Calcined kaolin (also called metakaolin) is a powdered white non-plastic material. It is raw kaolin that has been fired (in a rotary calcining kiln) high enough to remove the 12% (approx) crystal water. If you are a potter you can make your own calcined kaolin by simply bisque firing any raw powdered kaolin (in a small enough bisque vessel and slow enough ramp that the heat penetrates well). The material is a good example of how we can alter the mineralogy of a material to affect its working properties while maintaining the chemistry to maintain fired properties.
Calcination makes the powder whiter and more chemically inert. That makes it useful in a wide variety of products and industries. But strangely, it is often under-utilized in traditional ceramics (people do not realize its true value). Kaolin is pure clay mineral, having a fired chemistry of 1 part Al2O3 and 2 parts SiO2. But the raw clay crystals are hydrated, having 12% crystal-bound water. This is the secret to their plasticity. Al2O3 is essential to the chemistry of the vast majority of glazes and kaolin is an ideal source (because all glazes also need the SiO2 that it supplies, and, it readily decomposes in the melt). The other principle affordable and readily meltable supplier of Al2O3 are feldspars, however they also supply lots of KNaO (and in many cases oversupply it to get the needed Al2O3). Raw kaolin also imparts suspending properties to the glaze slurry. And it hardens the dry glaze layer. But there is a problem with raw kaolin: Once percentages pass 20% in a recipe shrinkage becomes too high (causing crawling). In these cases substituting part of the raw kaolin for calcined kaolin solves the problem, maintaining the chemistry of the glaze but reducing the shrinkage and cracking. This enables controlling the physical properties of the glaze slurry without impacting the chemistry of the fired melt. Of course, mixing the raw and calcined materials must take into account the LOI of the raw material (12% less calcined is needed).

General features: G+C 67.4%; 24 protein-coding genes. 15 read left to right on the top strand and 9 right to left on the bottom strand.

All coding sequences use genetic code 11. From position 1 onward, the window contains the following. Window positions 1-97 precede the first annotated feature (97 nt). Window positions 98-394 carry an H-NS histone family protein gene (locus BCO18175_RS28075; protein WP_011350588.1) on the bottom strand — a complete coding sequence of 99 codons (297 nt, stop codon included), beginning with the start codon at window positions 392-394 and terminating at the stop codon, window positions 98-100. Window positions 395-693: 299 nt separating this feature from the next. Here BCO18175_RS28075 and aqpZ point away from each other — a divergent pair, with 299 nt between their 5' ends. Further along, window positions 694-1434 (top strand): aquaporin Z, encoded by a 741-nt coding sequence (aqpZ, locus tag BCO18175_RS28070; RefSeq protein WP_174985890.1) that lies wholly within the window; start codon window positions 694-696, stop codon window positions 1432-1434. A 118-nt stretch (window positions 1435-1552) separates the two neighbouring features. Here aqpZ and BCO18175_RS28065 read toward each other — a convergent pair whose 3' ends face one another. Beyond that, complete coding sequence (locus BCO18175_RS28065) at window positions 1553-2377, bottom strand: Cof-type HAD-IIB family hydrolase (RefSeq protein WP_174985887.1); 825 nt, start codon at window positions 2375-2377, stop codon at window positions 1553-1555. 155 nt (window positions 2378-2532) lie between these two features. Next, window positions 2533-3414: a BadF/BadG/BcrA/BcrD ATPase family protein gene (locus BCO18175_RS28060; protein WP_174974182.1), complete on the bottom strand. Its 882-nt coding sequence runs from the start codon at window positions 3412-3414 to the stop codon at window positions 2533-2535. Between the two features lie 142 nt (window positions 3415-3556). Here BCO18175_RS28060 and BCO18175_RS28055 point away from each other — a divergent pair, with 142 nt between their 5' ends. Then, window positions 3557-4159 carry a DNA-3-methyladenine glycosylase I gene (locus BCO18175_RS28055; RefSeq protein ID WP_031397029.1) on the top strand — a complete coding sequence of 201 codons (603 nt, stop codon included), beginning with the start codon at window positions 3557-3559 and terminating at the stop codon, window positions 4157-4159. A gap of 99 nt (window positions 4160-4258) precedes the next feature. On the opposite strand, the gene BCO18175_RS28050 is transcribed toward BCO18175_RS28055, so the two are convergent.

Calcined kaolin has other uses in ceramics. It is refractory and softens at about cone 35. It is thus useful in refractory castables and furniture, thermal insulation bodies, low expansion bodies, permeable ceramic compositions, and investment casting (see molochite).
Calcined kaolins are also useful in tuning the shrinkage and plasticity of slips (engobes) which are applied to wet, leather hard or dry ware. Engobes contain higher clay percentages than glazes and it is more important to control their drying shrinkage. Thus they can be substituted for part of the raw kaolin to tune drying while maintaining fired properties.
Source; Digital Fire